online viewers put considerable pressure on the presenters to be well
prepared. Most of the TED Talks
presenters I have viewed are quite experienced speakers and make good
use of well-designed visuals. This is certainly true for Li, who has
both teaching and administrative duties at Stanford.
Each TED Talks video includes
a transcript available online along with the free video. Thus, I can
read the transcript at my leisure. I find the transcript helpful in
reviewing details from the presentation and also useful if I want to
quote from the presentation in an article I am writing. An Activity to Do with Students
Here is an activity that you might want to carry out with middle school
and older students. Ask your students to tell you about the sources
they use in exploring and finding information about a topic that they
currently find very interesting. (For example, they might be interested
in the latest “hot” music or the performance of current and past great
athletes.) Then ask about their insights into the credibility and
validity of the information sources and the information they are
retrieving. This activity can be used effectively in a classroom
setting, with students working in pairs or small groups.
“Knowledge is of two kinds. We know a
subject ourselves, or we know where we can find information upon it.”
(Samuel Johnson; British author and father of the English dictionary;
Our schools are moving toward providing all students with good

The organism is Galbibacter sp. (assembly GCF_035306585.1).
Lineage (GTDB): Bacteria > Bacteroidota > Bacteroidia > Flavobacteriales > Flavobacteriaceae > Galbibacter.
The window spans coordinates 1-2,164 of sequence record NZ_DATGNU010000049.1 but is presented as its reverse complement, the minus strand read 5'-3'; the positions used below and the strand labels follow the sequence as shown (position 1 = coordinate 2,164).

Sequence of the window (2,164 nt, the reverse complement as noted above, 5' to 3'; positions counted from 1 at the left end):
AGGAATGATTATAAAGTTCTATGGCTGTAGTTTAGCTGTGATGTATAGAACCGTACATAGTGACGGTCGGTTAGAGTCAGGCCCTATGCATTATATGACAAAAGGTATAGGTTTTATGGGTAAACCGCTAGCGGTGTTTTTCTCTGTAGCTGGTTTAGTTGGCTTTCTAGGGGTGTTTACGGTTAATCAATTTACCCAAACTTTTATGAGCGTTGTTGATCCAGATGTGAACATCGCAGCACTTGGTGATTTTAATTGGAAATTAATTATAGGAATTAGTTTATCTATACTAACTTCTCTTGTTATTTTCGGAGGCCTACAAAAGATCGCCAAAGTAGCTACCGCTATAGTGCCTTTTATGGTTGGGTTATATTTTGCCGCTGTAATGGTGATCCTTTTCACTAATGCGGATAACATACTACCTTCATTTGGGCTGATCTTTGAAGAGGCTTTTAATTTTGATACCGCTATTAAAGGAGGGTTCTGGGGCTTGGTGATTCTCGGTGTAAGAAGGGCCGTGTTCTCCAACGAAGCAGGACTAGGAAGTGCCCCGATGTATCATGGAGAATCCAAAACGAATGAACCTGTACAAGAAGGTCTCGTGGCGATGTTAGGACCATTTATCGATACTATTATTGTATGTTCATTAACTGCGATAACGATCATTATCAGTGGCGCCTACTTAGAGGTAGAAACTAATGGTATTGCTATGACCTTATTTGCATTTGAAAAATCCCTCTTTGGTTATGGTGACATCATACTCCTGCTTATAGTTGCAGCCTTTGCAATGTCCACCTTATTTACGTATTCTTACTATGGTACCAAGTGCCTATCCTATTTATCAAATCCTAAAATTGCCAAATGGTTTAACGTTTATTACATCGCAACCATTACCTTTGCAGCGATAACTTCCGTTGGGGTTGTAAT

connectivity both in and outside of school. The Web is already by far
the world’s largest library, and it continues its rapid growth. Aids to
interacting with the Web and finding information continue to improve.
A good education and a good educational system provide students with
the background knowledge to “look it up” and to understand the
information one finds. It helps students learn to separate the wheat
from the chaff—valid information from information that is questionable,
biased, or just plain wrong. In addition, it helps students learn to
learn on their own and to become responsible for their own learning.
Think about the previous paragraph in terms of how we are currently
trying to assess student learning through state and national
high-stakes tests. At the current time, this assessment system is
certainly not aligned with the types of educational ideas discussed
David Moursund is an
Emeritus Professor of Education at the University of Oregon, and
coeditor of the IAE Newsletter.
His professional career includes founding the International Society for
Technology in Education (ISTE) in 1979, serving as ISTE’s executive
officer for 19 years, and establishing ISTE’s flagship publication, Learning and Leading with Technology.
He was the major professor or co-major professor for 82 doctoral
students. He has presented hundreds of professional talks and
workshops. He has authored or coauthored more than 60 academic books
and hundreds of articles. Many of these books are available free
online. See http://iaepedia.org/David_Moursund_Books. In 2007,
Moursund founded Information Age Education (IAE). IAE provides free
online educational materials via its IAE-pedia,
IAE Newsletter, IAE Blog, and books. See http://iaepedia.org/Main_Page#IAE_in_a_Nutshell.